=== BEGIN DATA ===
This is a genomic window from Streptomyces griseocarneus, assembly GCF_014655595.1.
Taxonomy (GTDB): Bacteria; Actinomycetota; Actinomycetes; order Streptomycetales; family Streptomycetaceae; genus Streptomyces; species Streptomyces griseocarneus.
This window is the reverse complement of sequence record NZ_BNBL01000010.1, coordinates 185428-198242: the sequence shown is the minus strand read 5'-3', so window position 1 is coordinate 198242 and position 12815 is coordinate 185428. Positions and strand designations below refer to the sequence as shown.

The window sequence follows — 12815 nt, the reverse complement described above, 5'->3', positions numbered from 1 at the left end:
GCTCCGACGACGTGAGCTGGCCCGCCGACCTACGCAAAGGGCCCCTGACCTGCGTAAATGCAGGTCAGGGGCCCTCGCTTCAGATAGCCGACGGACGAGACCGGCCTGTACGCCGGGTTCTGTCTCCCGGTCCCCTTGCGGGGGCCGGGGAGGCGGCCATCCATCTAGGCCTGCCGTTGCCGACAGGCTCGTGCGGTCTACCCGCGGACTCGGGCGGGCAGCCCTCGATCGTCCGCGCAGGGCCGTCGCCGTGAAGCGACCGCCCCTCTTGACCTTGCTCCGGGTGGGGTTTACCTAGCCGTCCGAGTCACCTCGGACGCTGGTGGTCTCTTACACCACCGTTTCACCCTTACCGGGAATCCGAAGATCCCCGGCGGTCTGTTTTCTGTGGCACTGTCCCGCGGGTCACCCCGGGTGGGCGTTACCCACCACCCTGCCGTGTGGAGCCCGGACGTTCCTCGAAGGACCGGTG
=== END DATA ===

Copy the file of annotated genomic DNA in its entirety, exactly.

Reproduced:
This is a genomic window from Streptomyces griseocarneus, assembly GCF_014655595.1.
Taxonomy (GTDB): Bacteria; Actinomycetota; Actinomycetes; order Streptomycetales; family Streptomycetaceae; genus Streptomyces; species Streptomyces griseocarneus.
This window is the reverse complement of sequence record NZ_BNBL01000010.1, coordinates 185428-198242: the sequence shown is the minus strand read 5'-3', so window position 1 is coordinate 198242 and position 12815 is coordinate 185428. Positions and strand designations below refer to the sequence as shown.

The window sequence follows — 12815 nt, the reverse complement described above, 5'->3', positions numbered from 1 at the left end:
GCTCCGACGACGTGAGCTGGCCCGCCGACCTACGCAAAGGGCCCCTGACCTGCGTAAATGCAGGTCAGGGGCCCTCGCTTCAGATAGCCGACGGACGAGACCGGCCTGTACGCCGGGTTCTGTCTCCCGGTCCCCTTGCGGGGGCCGGGGAGGCGGCCATCCATCTAGGCCTGCCGTTGCCGACAGGCTCGTGCGGTCTACCCGCGGACTCGGGCGGGCAGCCCTCGATCGTCCGCGCAGGGCCGTCGCCGTGAAGCGACCGCCCCTCTTGACCTTGCTCCGGGTGGGGTTTACCTAGCCGTCCGAGTCACCTCGGACGCTGGTGGTCTCTTACACCACCGTTTCACCCTTACCGGGAATCCGAAGATCCCCGGCGGTCTGTTTTCTGTGGCACTGTCCCGCGGGTCACCCCGGGTGGGCGTTACCCACCACCCTGCCGTGTGGAGCCCGGACGTTCCTCGAAGGACCGGTG